I do not know whether any of you were at the recent performances of Benvenuto Cellini in the Barbican. I mention that because the contrast between Benvenuto and the Requiem could not be more extreme, and yet they were written within about six months of each other. This contrast illustrates in a particularly dramatic way the extraordinary variety which is one of the features of Berlioz's compositions. Each one inhabits its own separate, distinct poetic world. Each has its own special colour, dramatic atmosphere and form, peculiar to itself alone. So he can go in the most natural way, almost straight from his jubilant comic opera, which is all speed and light, mercurial changes of pace and rhythm with movement in triple or compound time, to the tragic, slow-moving, erratic, monumental Requiem.
I thought I would just begin by illustrating this extraordinary difference between these two works. In the Cellini example, it is a part of the trio in the first act, where Benvenuto and his girlfriend, Teresa, are planning to elope the following night, during the carnival, under cover of darkness. Cellini's rival for the hand of Teresa, Fieramosca, is behind a sofa trying to hear what they are saying. This music is very quick, light fingered, very delicately scored and absolutely scintillating piece of music, and I would just like to offset the dignity and solemnity of the Requiem by playing you the first musical example.
That excerpt from Cellini lasted about one minute twenty seconds, and it covered an enormous amount of ground. In contrast, the bit that I am about to play, which is the opening of the Requiem lasts the same time, and as you can see, the pace is utterly different.
That was recorded in Westminster Cathedral - it is a work very much written for a resonant acoustic. This alternation of the richly coloured and passionate and the monumental and architectural is a pattern you find throughout Berlioz's career. We may think of him chiefly in terms of works like the Fantastic Symphony, the Damnation of Faust, the Roman Carnival Overture, or Les Nuits D'été, works which exemplify what he himself said about his music; that its predominant features were passionate expression, inward intensity, rhythmic impetus, and the unexpected, and that these were the qualities that were most personal to him and that make him the composer he is. But just as important, in his eyes, were what might be called his objective works, these huge public utterances, of which the Grande Messe des Morts and the equally monumental work, Te Deum, are the most obvious examples. Indeed, Berlioz himself said, towards the end of his life, that if he were threatened with the destruction of all his works save one, it would be the Grande Messe des Morts that he would save from the flames. Now, this may surprise us: surely one may think of the Troyens as his greatest work and the culmination of a lifelong ambition and a lifelong devotion to Virgil and Shakespeare - the Troyens should be the one, and if not that, then Faust or Romeo and Juliet, a work particularly dear to his heart. But I think we can understand why he singled out the Requiem, and it was not just because, unlike Faust and the Troyens or Benvenuto Cellini for that matter, it was associated not with failure and defeat, as they were, but with success on the grandest scale and also with a rare victory in the war against obstructive Parisian bureaucracy, as Berlioz recounts amusingly in his memoirs. Every time the Requiem was performed in his lifetime, it was a distinct success, but I think it went deeper than that.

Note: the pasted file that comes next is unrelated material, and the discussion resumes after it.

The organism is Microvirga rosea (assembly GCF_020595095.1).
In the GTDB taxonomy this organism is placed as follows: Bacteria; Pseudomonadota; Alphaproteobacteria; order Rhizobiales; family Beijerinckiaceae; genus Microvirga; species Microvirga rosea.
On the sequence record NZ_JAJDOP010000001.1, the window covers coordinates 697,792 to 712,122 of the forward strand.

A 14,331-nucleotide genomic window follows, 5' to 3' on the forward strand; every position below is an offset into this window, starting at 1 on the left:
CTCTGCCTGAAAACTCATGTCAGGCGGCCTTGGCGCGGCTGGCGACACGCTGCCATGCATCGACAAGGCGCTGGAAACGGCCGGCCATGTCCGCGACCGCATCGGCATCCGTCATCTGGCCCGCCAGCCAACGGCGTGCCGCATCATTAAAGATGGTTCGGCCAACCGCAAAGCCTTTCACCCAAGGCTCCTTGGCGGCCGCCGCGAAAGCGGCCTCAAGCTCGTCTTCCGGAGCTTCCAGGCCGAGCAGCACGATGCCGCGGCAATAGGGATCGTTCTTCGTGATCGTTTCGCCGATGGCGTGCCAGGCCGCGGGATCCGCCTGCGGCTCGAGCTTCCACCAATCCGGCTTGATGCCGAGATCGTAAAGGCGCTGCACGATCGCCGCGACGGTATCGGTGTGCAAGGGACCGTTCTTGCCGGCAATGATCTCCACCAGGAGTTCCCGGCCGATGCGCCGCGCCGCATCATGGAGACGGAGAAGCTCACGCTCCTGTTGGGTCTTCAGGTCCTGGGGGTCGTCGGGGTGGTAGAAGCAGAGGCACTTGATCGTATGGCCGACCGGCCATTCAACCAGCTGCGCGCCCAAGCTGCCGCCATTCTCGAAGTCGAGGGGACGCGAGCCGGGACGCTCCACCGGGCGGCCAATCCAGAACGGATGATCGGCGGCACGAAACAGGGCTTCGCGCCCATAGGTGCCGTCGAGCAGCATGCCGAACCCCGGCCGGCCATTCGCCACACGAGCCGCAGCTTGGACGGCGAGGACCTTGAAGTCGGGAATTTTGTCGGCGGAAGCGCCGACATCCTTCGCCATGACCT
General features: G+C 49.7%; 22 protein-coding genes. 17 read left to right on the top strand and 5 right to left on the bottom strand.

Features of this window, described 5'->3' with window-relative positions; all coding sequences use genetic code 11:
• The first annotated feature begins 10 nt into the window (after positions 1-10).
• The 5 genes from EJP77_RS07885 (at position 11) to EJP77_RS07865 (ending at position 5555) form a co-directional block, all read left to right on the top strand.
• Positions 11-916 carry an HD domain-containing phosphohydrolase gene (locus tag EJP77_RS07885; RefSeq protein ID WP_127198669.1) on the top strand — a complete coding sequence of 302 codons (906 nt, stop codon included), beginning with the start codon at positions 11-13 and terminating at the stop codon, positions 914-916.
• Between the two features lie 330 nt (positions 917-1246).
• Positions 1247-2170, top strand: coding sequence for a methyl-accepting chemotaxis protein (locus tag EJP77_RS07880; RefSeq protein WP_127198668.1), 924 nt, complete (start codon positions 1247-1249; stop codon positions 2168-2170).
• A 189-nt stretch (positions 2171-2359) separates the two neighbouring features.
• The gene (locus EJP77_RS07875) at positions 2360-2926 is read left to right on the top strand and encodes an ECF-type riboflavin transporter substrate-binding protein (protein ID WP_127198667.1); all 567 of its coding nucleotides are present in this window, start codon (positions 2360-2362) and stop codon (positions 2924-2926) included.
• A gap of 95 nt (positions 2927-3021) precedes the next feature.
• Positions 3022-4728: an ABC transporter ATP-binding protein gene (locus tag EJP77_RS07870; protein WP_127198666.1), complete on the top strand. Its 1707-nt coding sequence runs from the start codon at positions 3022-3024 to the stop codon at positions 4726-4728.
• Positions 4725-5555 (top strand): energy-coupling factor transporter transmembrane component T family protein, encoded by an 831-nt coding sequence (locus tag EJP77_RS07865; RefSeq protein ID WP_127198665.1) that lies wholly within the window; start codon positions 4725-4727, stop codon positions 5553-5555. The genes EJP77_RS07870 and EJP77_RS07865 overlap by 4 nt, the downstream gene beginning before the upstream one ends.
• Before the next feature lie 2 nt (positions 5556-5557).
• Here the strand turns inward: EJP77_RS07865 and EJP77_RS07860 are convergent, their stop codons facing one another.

Though compromise was something utterly alien to his nature and he always strove to be faithful to his ideals and write his music and no one else's, he never gave up the dream of the composer as the mentor of the people, addressing them directly in great public ceremonies. It was a dream he had conceived as a boy, when his fertile imagination was seized by what he read of the ceremonies of the ancient world such as the huge musical rites in the Temple of Solomon. The dream was fed in his first years as a student in Paris, when he listened to his teacher, Lesueur, telling him about the great days of the Revolution, the consulate and the early empire, when music was performed by vast crowds of people in the Champs de Mars, and that these events symbolised the whole nation gathered together in a grand, collective act of praise and worship. Lesueur told him how the composers of the day, he himself among them, held rehearsals in the streets of Paris, standing on carts so that the people could see them, and taught the people the tunes of the great hymns they were to sing in the Champs de Mars a few days later. I think this is the idea that underlies the Grande Messe, that transfigured, because the community of the French nation becomes the community of all humankind down the ages, voicing its immemorial longings, its fears and frail hopes and confronting its mortality.
Berlioz, in later life, spoke of himself as an atheist, at most an agnostic, a sceptic, and if he had a god, he said, it was Shakespeare - 'It is thou that art our father, our father which art in heaven, if there is a heaven.' Certainly he was no orthodox believer, but he had been a passionate believer in his childhood and adolescence. He is ironic about it when he talks about it in the memoirs: 'Needless to say, I was brought up in the Catholic and Apostolic Church of Rome, this charming religion, so attractive since it gave up burning people, was for seven whole years the joy of my life, and although we have long since fallen out, I have always kept tender memories of it.' He jests about it, but the loss of faith I am sure left a permanent mark on him. In the Childhood of Christ, we see him returning to it in his imagination, remembering what it was like, how he once believed with all his heart and soul, and in the Requiem, the very loss of belief is the driving force. The work conveys an intense regret, a vivid awareness of the need to believe, to be able to worship. Berlioz understands the religious impulse because he once had it and, in a sense, still has, imaginatively speaking. Through his own unsatisfied yearning he can catch the eternal note and echo it in his music. The Requiem, unorthodox though it is, has Wordsworth's visionary gleam, but it is an essentially tragic work.